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New Maryland Farmer Re-starts Successful Family Microgreen Business

New Maryland Farmer Re-starts Successful Family Microgreen Business

January 29, 2014 |

Coole Beans Farms' carrots and beats. Photo courtesy of Dixie Blades

Cool Beans Farms’ carrots and beets. Photo courtesy of Dixie Blades

This is the story of start-up farm that is actually a start-over.

For most of his life, David Lankford, along with his wife Sharon, ran a farm on Maryland’s Eastern Shore called Davon Crest II, which was particularly well known in the Washington D.C. and Baltimore areas for quality microgreens grown year-round in heated greenhouses.

When David decided to get out of the day-to-day farming business to work for a company that produces farming software, he offered the farm to his sister, Dixie Blades.

Blades had been forced by work circumstances to move to Ohio, so when her brother gave her this chance to move back to Maryland, she took him up on it. She and her partner, Heather Grant, re-branded the enterprise Cool Beans Farm in 2012, picking up directly where he left off.

However, they’re finding that there are still challenges to overcome as they get their feet wet.

Although Blades and Grant took over the farm a little over a year ago, Lankford hadn’t done much with it for some time, so it needed a lot of work. At the moment, Cool Beans is only using three of the 12 greenhouses on a 10-acre property. The other greenhouses are in disrepair, and are being restored one-by-one as the business develops.

Like her brother, Blades is focusing on microgreens.

“We just love the idea of them,” says Blades. “We knew that was the way to get in the door with high-end restaurants because executive chefs love microgreens. They have so much flavor and are so beautiful to look at.”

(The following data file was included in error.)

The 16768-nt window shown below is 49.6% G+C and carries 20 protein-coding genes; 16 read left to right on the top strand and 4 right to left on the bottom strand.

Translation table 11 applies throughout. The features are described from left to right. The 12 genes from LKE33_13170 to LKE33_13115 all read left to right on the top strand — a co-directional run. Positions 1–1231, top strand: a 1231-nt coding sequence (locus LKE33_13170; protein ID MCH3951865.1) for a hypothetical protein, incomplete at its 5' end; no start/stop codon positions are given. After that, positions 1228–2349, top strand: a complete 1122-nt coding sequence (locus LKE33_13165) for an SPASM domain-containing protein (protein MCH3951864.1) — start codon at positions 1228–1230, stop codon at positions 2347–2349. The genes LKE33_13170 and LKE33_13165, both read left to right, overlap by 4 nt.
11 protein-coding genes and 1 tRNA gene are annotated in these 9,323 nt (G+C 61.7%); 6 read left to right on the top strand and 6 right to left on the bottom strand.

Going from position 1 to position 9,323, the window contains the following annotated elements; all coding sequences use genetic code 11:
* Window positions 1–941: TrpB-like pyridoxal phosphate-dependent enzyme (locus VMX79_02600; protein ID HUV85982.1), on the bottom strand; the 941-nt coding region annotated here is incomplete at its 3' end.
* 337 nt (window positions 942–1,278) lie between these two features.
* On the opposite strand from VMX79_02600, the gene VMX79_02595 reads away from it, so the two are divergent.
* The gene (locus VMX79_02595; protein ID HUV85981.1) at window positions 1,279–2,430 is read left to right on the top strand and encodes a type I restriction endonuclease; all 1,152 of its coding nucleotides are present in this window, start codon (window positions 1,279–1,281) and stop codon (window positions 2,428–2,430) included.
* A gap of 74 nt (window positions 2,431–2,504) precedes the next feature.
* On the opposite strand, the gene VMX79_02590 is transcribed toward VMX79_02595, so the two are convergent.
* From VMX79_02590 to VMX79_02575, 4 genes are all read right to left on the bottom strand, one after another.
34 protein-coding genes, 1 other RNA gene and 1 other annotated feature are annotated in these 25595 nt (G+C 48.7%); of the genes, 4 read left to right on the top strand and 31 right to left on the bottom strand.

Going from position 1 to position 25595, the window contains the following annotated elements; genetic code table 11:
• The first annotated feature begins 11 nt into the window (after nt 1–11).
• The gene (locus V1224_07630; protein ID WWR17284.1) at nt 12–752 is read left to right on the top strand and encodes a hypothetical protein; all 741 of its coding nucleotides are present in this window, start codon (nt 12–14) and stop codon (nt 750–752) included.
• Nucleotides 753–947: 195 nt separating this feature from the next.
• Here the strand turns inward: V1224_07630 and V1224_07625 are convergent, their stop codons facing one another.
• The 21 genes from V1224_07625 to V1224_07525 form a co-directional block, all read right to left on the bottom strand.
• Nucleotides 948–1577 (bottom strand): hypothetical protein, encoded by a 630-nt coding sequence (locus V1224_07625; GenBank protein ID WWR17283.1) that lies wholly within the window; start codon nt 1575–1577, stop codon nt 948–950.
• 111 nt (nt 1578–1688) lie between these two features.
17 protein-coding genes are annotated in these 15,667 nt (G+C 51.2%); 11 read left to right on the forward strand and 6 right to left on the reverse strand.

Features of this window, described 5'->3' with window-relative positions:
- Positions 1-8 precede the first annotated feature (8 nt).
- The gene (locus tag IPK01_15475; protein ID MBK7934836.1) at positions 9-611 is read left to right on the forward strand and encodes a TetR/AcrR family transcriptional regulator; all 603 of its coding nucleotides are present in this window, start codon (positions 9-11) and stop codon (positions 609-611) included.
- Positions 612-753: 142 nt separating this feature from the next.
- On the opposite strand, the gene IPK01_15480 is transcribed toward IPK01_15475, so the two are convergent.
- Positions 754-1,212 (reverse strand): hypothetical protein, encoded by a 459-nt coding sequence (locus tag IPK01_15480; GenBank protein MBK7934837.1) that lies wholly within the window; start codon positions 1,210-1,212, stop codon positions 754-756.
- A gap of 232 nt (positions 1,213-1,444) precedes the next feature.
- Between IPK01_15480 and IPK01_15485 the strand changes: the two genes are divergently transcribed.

Blades inherited many of her customers from her brother as well, including the Inn at Perry Cabin on St. Michael’s Island in Maryland, and Restaurant Eve in Arlington, VA, two powerhouse restaurants in the area. She strategically uses her brother’s relationships with other prior clients to get in the door.

“When I contact restaurants now, I’ll say I’m doing the same microgreens as Davon Crest,” she says. “The chefs get so excited and they’ll say, ‘if they’re anywhere near the quality your brother had them, then I’m interested’.”

While the microgreens are babied in a heated greenhouse, Blades and Grant also grow spinach, kale, beets, and lettuce in unheated greenhouses. Blades is finding that this can be a bit of a challenge, especially as this bitterly cold winter has led to some frozen pipes. In the summer, on the little acreage not covered by greenhouses, Cool Beans Farm grows (of course) beans, in addition to potatoes and peppers.

Although Cool Beans Farm is not currently certified organic, Blades is committed to growing her produce as close to organic as possible.

“It’s really hard to be certified organic, and it’s very costly, so we can’t afford to do that,” she says. “We would if we could.”

The microgreens are grown completely without chemicals, and Blades will use chemicals on the remaining produce only as an absolute last resort.

“We try not to use any chemicals if we don’t have to—what we’re doing to our children’s food is crazy,” she explains. ”We do it for our own health and our children’s health.”

Blades sees the farm’s future remaining in microgreens, and would like to continue building her client base and perhaps get into overnight shipping. Her location on the Eastern Shore is a bit of a logistical problem; most high-end restaurants are naturally located in and around the larger cities in the area, such as Baltimore or Washington DC.

“They might only want $60 worth of produce, and we have to drive and hour and a half to deliver it,” says Blades. “So the hard part is trying to build that business up. Even if you only have one or two customers in that city, you still need to make that trek there.”

Blades clearly has an advantage in having bought a farm from her brother and benefitting from his former clients and experience, However, she still feels she could have used even more preparation, such as earning a business degree.

“Even though you might not think you need it when you’re farming, you definitely do when you’re selling products.”


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